The European Union is formally the most important international actor in Kosovo. On the one hand, the EU has extensive organizational structures in Kosovo, which include the EU office including the EU representative and the office of the European Commission, the EULEX mission and the liaison offices of the member states. In its relations with the EU, Kosovo is taking part in the Stabilization and Association Process (SAP) as a potential candidate country. On October 27, 2015, the EU and Kosovo signed a Stabilization and Association Agreement(SAA), which unblocked Kosovo’s path to EU membership for the first time. However, due to the split in the EU on the question of recognition, the Union created a special construction – Kosovo was the first and only (potential) candidate country in the history of enlargement policy to sign an agreement with the EU, not with the member states. In terms of content, the SAA comprises the following areas: political dialogue, free trade, free movement of capital, labor and services, adaptation of the legal status to the acquis communautaire, justice and regional cooperation. According to estimates, the SAA leads to a loss of revenue of 24 million euros due to lower customs revenues. Kosovo receives EU funding from several programs. Most important is the instrument for pre-accession assistance (IPA II), which has a volume of € 645.5 million for the period 2014 to 2020.
The next contractual step with the EU that Kosovo is striving for is an agreement on visa liberalization. According to INTERNETSAILORS, Kosovo is the only country in the Western Balkans that has not yet been able to conclude a visa liberalization agreement with the EU. Talks have been underway between the European Commission and Kosovo about a possible liberalization of visa regulations for the country since 2012. The implementation of the European Commission’s visa-free conditions were overshadowed in 2014-17 by the partly militant conflict of the opposition led by the VV at the time against the border demarcation agreement agreed by the government with Montenegro. Although Kosovo had to implement more conditions than all neighboring countries before and the EU Commission has certified Kosovo since 2018 that it has met all conditions, various EU member states have since blocked a positive EU decision. This blockade, which is due to the general climate on migration in the EU, has massively damaged the image of the EU in Kosovo, among the political elite and the citizens. In addition to the countries that traditionally take a blocking stance such as France and the Netherlands, the discussion was also made more difficult in 2019 by the fact that the Federal Government, under the leadership of the Interior Ministry, switched from a supportive to an ambivalent stance by Interior Minister Seehofer. Despite continued support for a positive decision on the part of the European Commission and European Parliament, there are no signs of a breakthrough in the visa issue in 2020 either.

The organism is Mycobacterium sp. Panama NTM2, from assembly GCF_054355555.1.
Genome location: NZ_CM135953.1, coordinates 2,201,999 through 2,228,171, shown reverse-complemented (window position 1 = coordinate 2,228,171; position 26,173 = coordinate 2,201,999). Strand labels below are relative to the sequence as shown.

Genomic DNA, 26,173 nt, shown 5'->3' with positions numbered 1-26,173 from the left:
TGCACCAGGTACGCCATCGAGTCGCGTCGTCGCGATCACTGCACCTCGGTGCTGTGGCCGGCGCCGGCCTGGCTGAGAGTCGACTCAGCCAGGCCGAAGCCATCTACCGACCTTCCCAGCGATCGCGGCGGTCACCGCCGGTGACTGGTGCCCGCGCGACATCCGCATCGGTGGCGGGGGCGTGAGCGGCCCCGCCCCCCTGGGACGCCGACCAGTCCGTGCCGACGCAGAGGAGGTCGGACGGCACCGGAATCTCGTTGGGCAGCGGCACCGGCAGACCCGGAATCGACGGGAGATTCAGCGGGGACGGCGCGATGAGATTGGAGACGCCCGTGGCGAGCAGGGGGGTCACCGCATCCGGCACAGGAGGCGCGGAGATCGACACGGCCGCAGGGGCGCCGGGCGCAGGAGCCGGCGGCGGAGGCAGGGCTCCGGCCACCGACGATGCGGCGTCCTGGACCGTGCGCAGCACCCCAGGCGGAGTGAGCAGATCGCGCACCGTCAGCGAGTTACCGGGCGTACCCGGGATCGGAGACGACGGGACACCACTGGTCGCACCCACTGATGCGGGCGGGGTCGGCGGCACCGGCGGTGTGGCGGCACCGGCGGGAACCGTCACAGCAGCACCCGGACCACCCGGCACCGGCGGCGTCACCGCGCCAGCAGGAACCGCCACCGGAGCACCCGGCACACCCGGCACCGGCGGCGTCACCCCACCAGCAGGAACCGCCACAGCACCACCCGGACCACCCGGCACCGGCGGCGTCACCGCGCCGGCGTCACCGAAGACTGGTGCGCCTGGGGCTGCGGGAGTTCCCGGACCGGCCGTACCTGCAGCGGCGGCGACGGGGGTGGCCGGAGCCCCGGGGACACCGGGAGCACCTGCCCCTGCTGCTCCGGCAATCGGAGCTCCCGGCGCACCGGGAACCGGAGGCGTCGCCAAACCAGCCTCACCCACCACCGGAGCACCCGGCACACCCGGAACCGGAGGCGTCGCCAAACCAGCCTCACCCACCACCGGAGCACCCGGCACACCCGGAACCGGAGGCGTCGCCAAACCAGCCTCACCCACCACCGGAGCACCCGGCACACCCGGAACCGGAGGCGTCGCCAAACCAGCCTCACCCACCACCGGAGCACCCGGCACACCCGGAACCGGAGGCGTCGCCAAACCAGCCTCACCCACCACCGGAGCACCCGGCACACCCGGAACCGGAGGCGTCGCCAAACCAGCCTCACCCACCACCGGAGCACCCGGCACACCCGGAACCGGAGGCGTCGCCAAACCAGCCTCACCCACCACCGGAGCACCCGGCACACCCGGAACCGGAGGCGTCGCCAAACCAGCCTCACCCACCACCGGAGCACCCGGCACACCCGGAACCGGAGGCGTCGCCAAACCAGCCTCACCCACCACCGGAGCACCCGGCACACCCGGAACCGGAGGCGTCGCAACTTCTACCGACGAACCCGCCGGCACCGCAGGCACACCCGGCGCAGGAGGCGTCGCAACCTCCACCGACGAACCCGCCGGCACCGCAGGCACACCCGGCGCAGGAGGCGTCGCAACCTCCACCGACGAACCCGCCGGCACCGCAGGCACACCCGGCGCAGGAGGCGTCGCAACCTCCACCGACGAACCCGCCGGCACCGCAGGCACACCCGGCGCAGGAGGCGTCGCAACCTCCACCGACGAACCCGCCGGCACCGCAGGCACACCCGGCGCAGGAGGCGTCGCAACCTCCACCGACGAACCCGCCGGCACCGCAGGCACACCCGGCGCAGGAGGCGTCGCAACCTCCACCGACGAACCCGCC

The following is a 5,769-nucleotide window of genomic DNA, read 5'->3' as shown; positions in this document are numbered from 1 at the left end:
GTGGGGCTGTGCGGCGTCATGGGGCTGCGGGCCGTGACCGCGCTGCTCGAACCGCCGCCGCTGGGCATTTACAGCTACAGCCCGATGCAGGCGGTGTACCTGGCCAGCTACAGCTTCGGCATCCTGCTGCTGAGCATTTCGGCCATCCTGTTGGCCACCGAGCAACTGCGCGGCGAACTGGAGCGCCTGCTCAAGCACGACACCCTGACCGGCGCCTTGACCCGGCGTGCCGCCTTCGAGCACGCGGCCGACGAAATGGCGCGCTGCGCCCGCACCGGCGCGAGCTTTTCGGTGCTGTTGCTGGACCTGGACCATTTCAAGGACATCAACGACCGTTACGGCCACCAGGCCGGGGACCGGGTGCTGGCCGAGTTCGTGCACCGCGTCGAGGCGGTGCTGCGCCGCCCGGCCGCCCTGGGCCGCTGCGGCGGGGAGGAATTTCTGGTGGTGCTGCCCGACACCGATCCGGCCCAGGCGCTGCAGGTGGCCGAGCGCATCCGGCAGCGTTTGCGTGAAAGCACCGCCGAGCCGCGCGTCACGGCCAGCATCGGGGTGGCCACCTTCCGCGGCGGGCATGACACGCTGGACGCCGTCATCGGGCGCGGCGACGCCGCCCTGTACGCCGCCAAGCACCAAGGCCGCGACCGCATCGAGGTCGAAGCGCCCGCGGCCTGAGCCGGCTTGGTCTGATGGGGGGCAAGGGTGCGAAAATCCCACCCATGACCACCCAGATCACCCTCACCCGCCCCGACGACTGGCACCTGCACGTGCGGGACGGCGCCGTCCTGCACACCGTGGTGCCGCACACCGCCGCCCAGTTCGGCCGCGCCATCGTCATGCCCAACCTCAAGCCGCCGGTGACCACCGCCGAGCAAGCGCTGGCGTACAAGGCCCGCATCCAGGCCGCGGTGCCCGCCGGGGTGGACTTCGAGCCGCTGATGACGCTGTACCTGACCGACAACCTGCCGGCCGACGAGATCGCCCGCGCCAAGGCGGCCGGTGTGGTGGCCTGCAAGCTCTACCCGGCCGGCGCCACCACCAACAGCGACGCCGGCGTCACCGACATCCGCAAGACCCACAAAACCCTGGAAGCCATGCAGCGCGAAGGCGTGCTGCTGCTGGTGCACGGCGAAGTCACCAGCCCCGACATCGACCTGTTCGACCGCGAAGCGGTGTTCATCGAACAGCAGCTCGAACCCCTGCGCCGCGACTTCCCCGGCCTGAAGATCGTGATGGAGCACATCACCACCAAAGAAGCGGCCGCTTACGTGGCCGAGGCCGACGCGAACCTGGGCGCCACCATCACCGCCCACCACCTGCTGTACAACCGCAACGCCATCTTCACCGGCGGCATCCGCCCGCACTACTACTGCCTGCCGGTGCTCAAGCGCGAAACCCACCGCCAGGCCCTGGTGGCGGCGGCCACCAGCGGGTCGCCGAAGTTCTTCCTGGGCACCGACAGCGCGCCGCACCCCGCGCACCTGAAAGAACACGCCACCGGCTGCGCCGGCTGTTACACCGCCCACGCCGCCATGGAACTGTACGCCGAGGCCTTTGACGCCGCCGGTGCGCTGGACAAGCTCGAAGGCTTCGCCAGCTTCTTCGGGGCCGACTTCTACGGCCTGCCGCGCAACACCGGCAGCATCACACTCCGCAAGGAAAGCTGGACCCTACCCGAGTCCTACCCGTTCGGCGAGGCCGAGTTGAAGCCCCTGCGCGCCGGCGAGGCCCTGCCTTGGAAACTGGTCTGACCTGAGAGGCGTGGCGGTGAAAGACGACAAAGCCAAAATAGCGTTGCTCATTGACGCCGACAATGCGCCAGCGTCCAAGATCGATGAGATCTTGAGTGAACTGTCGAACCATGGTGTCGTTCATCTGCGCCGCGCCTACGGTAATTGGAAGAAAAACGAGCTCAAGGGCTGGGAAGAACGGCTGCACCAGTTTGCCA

In addition to EU integration, Kosovo is striving for membership in NATO as a central foreign policy goal. Achieving this goal depends directly on the permanent solution of the status conflict with Serbia, on the one hand because NATO is present with the KFOR mission in Kosovo for so long, and on the other hand because several NATO members have not recognized Kosovo.
Traditionally, the United States has by far the greatest respect and political influence of the Western states. This goes back to the leading role of the US in the Balkan Wars of the 1990’s, especially in the negotiations with Serbia, and the Kosovo War in 1999, as well as later in support for the proclamation of independence in 2008. Former US President Bill Clinton is a central boulevard in the city center of the capital Prishtina, in a square on the street there is a bust of Clinton. The USA continues to provide the largest contingent of KFOR with around 600 men. The reputation of the United States has suffered significantly under the Trump administration and its support for a 2018-19 area exchange agreement.
The relations between Kosovo and Germany have traditionally varied and good. Along with Switzerland and Austria, Germany was one of the main destination countries for labor migration during the former Yugoslavia in the 1970’s and 1980’s. In the 1990’s, political refugees followed their relatives to Germany. The European headquarters of the LDK was then in Stuttgart and the seat of the Kosovar government-in-exile in the FRG capital Bonn. When Chancellor Merkel took over the political leadership role in the EU in the political dialogue between Kosovo and Serbia in 2012-13, Germany has become Kosovo’s second key political partner alongside the USA.
The issue of migration has also shaped relations with Germany since 2015.
End of 2014, beginning of 2015. Out of desperation about the political and economic situation in their home country, tens of thousands of Kosovars used the possibility of legal entry into Serbia to reach the EU in the north in the province of Vojvodina over the green border to Hungary. With the help of smugglers, they made their way to the EU, with the goal of Germany (as well as Switzerland and Austria). In January and February 2015 alone, almost 10,000 asylum applications were submitted by Kosovar citizens in Germany.
This wave of migration largely came to a standstill in the late spring of 2015 after Germany and the other affected European countries had initiated numerous measures in cooperation with Kosovo, in particular the declaration of Kosovo as a safe country of origin. The Federal Office for Migration and Refugees coordinated a Kosovo return project called “URA 2”. In May 2015, the GIZ country office in Kosovo opened the German Information Center for Migration, Training and Careers (DIMAK), which advises returnees on training and career opportunities in Kosovo as well as on legal labor migration to Germany.